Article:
Can You Strike Out a Major League Baseball Player by Pitching Super Slow?

If you want to be a Major League Baseball pitcher, you need to be able to throw a ball really fast—like 85 to 100 miles per hour. The faster the pitch, the less time a batter has to react and swing the bat, which means you have a greater chance of getting the ball past him for a strike. (For folks who aren’t baseball fans: A strike is when the batter swings and misses, or fails to swing at a ball that’s in the strike zone. Three strikes, of course, and you’re out.) This requirement has considerably dampened my dream of pitching in the major leagues.

But … is it possible to throw a strike with a much lower speed?

In fact, quite a few players have thrown strikes with very low pitch speeds, in one case as low as 31.1 miles per hour, according to the CodifyBaseball account on Twitter. Sometimes when a game runs into extra innings and a team uses up all their relief pitchers, a manager will send a position player to the mound. These guys who aren’t regular pitchers typically throw the ball at lower speeds—but they can still get strikes.

Let’s use Python to model some pitches and see how difficult this is.

Fast Pitch Trajectory

Once a ball leaves the pitcher’s hand, it’s going to move along a path governed by two forces: the downward-pulling gravitational force and the backwards-pushing air drag force. The combination of these two forces will change the ball’s velocity as it moves toward home plate.

The gravitational force is pretty easy to deal with, since it’s a constant force that depends only on the mass of the ball (which is about 0.144 kilograms) and the gravitational field (g = 9.8 newtons per kilogram). The drag force is more challenging, because the magnitude and direction of this force depend on the velocity of the ball. The problem is that a net force changes the ball’s velocity—but now one of these forces (the drag force) depends on the ball’s velocity.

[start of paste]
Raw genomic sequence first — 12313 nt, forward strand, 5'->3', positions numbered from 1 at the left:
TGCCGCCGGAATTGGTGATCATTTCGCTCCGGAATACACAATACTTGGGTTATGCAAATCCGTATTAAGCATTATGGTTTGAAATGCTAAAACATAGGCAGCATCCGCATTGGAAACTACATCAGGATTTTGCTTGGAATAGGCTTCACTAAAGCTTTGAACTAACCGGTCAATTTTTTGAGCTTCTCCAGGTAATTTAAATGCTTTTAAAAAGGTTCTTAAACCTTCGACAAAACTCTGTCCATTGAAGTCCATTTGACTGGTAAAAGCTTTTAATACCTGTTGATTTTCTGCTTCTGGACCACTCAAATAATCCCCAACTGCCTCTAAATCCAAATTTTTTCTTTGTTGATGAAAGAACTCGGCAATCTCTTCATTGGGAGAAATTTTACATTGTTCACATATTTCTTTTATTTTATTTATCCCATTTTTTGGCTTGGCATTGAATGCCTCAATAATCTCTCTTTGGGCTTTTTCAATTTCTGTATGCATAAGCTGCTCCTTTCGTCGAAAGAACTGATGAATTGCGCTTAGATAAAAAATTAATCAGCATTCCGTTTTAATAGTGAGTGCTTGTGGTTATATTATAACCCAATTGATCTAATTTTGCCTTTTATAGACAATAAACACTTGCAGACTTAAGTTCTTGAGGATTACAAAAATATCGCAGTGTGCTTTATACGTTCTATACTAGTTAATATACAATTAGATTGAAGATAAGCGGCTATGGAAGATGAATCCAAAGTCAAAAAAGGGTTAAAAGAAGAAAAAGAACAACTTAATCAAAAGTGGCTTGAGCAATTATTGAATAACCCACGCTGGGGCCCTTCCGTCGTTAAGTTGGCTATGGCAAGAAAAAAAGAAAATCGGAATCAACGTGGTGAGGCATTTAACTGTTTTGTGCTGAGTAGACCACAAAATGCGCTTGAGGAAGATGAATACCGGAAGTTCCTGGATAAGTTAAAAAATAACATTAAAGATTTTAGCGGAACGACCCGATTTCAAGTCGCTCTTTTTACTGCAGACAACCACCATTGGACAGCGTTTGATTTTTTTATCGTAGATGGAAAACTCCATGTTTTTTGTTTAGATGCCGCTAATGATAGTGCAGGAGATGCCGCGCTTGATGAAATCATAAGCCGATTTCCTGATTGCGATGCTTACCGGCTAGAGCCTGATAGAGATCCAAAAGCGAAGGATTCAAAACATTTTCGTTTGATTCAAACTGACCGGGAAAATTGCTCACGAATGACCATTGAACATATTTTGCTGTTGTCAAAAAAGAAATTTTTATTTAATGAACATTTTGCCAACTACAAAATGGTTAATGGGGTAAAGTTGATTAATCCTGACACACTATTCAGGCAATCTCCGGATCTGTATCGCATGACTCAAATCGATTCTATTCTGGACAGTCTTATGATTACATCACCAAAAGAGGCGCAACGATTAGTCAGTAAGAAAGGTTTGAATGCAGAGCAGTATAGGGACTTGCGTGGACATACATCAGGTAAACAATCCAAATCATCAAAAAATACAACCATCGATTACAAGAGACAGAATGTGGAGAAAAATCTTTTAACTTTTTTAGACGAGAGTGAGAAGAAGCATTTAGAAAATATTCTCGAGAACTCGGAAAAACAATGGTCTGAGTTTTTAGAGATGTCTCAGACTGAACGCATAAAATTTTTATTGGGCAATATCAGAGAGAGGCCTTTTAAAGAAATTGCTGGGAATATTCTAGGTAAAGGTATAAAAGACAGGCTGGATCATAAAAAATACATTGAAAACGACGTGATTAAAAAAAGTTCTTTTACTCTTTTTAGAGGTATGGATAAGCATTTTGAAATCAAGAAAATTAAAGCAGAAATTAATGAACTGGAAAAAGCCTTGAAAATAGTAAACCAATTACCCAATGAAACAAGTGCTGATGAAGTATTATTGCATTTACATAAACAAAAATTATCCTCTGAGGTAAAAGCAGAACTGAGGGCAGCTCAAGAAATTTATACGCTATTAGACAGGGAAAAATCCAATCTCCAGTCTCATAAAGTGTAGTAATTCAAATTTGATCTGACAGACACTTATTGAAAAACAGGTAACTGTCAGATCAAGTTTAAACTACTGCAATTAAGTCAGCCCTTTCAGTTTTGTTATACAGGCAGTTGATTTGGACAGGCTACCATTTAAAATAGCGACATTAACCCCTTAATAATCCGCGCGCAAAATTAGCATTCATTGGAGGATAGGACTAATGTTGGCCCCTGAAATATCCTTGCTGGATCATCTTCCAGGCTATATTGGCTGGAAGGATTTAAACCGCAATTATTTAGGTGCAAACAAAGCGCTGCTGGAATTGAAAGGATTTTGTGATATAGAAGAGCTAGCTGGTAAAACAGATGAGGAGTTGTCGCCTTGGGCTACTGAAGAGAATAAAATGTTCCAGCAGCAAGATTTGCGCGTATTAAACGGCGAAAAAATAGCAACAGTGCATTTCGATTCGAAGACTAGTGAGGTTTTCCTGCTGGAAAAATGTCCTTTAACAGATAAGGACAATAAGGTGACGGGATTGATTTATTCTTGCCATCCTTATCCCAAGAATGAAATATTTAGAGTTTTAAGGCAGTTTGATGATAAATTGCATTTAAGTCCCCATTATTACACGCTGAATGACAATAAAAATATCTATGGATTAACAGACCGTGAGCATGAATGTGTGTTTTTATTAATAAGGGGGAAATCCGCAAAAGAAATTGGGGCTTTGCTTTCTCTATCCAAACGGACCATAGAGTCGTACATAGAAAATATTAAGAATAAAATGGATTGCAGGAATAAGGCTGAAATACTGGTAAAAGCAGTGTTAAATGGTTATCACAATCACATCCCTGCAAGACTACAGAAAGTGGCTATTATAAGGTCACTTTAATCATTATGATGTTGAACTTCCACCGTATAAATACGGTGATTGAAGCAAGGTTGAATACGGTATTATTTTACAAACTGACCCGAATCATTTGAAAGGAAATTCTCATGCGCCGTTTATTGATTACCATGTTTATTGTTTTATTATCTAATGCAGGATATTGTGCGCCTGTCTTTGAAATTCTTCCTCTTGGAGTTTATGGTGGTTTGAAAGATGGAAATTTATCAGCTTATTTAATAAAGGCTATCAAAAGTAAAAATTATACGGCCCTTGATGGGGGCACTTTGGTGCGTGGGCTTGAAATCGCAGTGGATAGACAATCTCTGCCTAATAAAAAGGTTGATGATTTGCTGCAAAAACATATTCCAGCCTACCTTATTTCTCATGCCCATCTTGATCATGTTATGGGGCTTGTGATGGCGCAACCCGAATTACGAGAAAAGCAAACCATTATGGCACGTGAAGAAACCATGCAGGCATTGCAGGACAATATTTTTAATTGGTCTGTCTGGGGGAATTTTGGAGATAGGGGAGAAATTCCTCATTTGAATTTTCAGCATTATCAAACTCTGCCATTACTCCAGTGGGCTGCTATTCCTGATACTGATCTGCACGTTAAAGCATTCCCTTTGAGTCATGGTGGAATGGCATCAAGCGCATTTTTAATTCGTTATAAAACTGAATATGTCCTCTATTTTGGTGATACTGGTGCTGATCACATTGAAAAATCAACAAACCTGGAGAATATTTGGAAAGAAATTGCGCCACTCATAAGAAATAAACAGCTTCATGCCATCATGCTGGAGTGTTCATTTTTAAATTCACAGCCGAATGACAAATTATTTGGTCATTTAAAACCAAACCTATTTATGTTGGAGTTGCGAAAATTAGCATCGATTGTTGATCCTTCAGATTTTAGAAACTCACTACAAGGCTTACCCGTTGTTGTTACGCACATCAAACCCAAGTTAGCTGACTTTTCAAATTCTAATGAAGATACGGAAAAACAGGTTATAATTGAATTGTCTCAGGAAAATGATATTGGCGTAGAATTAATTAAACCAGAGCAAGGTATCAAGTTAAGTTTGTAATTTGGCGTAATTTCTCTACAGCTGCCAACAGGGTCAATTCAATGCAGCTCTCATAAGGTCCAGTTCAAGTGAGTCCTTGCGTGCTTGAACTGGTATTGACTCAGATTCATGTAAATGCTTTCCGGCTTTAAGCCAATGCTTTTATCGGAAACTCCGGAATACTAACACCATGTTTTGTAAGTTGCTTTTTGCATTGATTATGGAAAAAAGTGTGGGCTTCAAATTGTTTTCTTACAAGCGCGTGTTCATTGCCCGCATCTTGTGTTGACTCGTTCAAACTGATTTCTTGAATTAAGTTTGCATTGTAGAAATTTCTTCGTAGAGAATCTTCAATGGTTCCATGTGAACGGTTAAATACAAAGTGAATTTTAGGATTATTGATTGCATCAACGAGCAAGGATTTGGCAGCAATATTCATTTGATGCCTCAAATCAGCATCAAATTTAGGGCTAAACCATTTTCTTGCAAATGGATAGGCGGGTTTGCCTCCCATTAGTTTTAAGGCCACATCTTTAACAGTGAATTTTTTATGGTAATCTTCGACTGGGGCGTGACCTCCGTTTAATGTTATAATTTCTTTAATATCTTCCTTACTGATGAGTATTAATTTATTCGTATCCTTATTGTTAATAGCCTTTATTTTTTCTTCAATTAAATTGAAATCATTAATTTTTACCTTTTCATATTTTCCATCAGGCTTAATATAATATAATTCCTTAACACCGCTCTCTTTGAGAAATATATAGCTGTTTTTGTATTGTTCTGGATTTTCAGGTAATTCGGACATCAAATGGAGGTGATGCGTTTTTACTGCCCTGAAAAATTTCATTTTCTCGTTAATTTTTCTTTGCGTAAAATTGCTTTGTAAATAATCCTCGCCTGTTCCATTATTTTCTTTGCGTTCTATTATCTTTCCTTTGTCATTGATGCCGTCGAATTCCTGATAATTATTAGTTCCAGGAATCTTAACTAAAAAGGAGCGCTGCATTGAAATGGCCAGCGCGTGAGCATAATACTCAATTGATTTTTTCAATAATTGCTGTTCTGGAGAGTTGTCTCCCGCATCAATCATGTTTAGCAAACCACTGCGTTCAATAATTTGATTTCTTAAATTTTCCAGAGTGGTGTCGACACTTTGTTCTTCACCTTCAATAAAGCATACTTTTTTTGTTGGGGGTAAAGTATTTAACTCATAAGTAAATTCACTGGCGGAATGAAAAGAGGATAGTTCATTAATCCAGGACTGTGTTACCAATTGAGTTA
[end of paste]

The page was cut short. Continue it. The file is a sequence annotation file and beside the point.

Pretty much the only way to model this motion is with a numerical calculation in which the motion is split into tiny time intervals. During each of these intervals we can assume that the forces are constant. With a constant force, we can find the change in velocity and position of the baseball. For the next time interval, we can find the new force—because the velocity changed—and then repeat the whole process.

This might seem like a “physics cheat,” but there are countless problems that can only be handled this way. Some of my favorite examples are solving the three-body problem (which governs things like the interactions of three stars in space), or modeling the Earth’s climate, or modeling the quantum mechanics of any atom other than hydrogen.

But before we do that, let me address two common questions. First: Do we really need to include the air drag force?

Article Categories: